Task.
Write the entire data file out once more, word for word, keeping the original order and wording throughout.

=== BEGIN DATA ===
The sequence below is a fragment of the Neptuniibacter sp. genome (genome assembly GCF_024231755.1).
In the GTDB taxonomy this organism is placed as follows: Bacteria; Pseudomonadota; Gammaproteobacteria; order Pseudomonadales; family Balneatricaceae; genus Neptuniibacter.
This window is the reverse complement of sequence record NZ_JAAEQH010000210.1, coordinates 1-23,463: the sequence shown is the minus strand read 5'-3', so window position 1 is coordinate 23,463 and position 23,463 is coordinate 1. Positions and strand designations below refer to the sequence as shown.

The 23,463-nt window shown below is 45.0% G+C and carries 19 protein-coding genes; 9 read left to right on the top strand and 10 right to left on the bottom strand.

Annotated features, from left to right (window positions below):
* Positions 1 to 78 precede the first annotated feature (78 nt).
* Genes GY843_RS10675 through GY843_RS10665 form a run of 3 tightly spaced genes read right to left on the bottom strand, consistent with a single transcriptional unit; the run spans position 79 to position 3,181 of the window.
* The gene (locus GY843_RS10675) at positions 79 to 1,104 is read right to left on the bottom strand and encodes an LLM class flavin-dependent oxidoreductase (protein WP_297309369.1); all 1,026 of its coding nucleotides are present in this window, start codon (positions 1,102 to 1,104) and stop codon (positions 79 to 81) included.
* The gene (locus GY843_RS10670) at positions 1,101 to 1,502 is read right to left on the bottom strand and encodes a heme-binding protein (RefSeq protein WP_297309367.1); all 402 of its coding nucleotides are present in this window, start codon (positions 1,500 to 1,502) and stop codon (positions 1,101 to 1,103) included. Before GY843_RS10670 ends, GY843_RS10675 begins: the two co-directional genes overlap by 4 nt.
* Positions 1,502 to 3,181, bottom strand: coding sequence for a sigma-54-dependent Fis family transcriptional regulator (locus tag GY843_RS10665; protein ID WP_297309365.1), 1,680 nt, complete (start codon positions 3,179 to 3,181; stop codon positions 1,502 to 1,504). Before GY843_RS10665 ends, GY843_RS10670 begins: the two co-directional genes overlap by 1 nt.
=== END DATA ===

The sequence below is a fragment of the Neptuniibacter sp. genome (genome assembly GCF_024231755.1).
In the GTDB taxonomy this organism is placed as follows: Bacteria; Pseudomonadota; Gammaproteobacteria; order Pseudomonadales; family Balneatricaceae; genus Neptuniibacter.
This window is the reverse complement of sequence record NZ_JAAEQH010000210.1, coordinates 1-23,463: the sequence shown is the minus strand read 5'-3', so window position 1 is coordinate 23,463 and position 23,463 is coordinate 1. Positions and strand designations below refer to the sequence as shown.

The 23,463-nt window shown below is 45.0% G+C and carries 19 protein-coding genes; 9 read left to right on the top strand and 10 right to left on the bottom strand.

Annotated features, from left to right (window positions below):
* Positions 1 to 78 precede the first annotated feature (78 nt).
* Genes GY843_RS10675 through GY843_RS10665 form a run of 3 tightly spaced genes read right to left on the bottom strand, consistent with a single transcriptional unit; the run spans position 79 to position 3,181 of the window.
* The gene (locus GY843_RS10675) at positions 79 to 1,104 is read right to left on the bottom strand and encodes an LLM class flavin-dependent oxidoreductase (protein WP_297309369.1); all 1,026 of its coding nucleotides are present in this window, start codon (positions 1,102 to 1,104) and stop codon (positions 79 to 81) included.
* The gene (locus GY843_RS10670) at positions 1,101 to 1,502 is read right to left on the bottom strand and encodes a heme-binding protein (RefSeq protein WP_297309367.1); all 402 of its coding nucleotides are present in this window, start codon (positions 1,500 to 1,502) and stop codon (positions 1,101 to 1,103) included. Before GY843_RS10670 ends, GY843_RS10675 begins: the two co-directional genes overlap by 4 nt.
* Positions 1,502 to 3,181, bottom strand: coding sequence for a sigma-54-dependent Fis family transcriptional regulator (locus tag GY843_RS10665; protein ID WP_297309365.1), 1,680 nt, complete (start codon positions 3,179 to 3,181; stop codon positions 1,502 to 1,504). Before GY843_RS10665 ends, GY843_RS10670 begins: the two co-directional genes overlap by 1 nt.